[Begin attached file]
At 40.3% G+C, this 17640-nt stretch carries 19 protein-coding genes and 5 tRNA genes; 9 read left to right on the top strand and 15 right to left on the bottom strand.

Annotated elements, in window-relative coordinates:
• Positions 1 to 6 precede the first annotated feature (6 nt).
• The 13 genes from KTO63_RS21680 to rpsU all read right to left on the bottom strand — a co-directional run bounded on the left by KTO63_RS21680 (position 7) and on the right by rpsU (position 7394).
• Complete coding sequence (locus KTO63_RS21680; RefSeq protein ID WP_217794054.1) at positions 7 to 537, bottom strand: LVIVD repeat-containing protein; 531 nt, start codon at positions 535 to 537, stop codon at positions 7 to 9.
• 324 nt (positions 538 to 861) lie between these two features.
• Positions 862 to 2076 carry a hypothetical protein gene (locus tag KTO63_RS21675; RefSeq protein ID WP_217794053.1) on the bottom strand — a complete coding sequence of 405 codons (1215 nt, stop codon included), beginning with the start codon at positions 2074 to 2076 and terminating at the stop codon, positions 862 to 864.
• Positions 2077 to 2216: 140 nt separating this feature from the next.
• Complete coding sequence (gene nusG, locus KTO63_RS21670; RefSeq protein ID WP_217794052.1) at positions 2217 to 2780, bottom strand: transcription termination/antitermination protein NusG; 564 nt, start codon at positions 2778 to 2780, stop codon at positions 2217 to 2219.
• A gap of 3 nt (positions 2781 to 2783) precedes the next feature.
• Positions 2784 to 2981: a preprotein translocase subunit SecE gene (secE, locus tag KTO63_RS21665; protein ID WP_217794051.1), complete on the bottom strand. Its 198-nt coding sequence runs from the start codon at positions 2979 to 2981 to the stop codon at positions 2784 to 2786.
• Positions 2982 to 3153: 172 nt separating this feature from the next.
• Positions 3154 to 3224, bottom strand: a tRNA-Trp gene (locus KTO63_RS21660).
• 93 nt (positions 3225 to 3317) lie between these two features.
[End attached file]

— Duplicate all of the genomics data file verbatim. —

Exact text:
At 40.3% G+C, this 17640-nt stretch carries 19 protein-coding genes and 5 tRNA genes; 9 read left to right on the top strand and 15 right to left on the bottom strand.

Annotated elements, in window-relative coordinates:
• Positions 1 to 6 precede the first annotated feature (6 nt).
• The 13 genes from KTO63_RS21680 to rpsU all read right to left on the bottom strand — a co-directional run bounded on the left by KTO63_RS21680 (position 7) and on the right by rpsU (position 7394).
• Complete coding sequence (locus KTO63_RS21680; RefSeq protein ID WP_217794054.1) at positions 7 to 537, bottom strand: LVIVD repeat-containing protein; 531 nt, start codon at positions 535 to 537, stop codon at positions 7 to 9.
• 324 nt (positions 538 to 861) lie between these two features.
• Positions 862 to 2076 carry a hypothetical protein gene (locus tag KTO63_RS21675; RefSeq protein ID WP_217794053.1) on the bottom strand — a complete coding sequence of 405 codons (1215 nt, stop codon included), beginning with the start codon at positions 2074 to 2076 and terminating at the stop codon, positions 862 to 864.
• Positions 2077 to 2216: 140 nt separating this feature from the next.
• Complete coding sequence (gene nusG, locus KTO63_RS21670; RefSeq protein ID WP_217794052.1) at positions 2217 to 2780, bottom strand: transcription termination/antitermination protein NusG; 564 nt, start codon at positions 2778 to 2780, stop codon at positions 2217 to 2219.
• A gap of 3 nt (positions 2781 to 2783) precedes the next feature.
• Positions 2784 to 2981: a preprotein translocase subunit SecE gene (secE, locus tag KTO63_RS21665; protein ID WP_217794051.1), complete on the bottom strand. Its 198-nt coding sequence runs from the start codon at positions 2979 to 2981 to the stop codon at positions 2784 to 2786.
• Positions 2982 to 3153: 172 nt separating this feature from the next.
• Positions 3154 to 3224, bottom strand: a tRNA-Trp gene (locus KTO63_RS21660).
• 93 nt (positions 3225 to 3317) lie between these two features.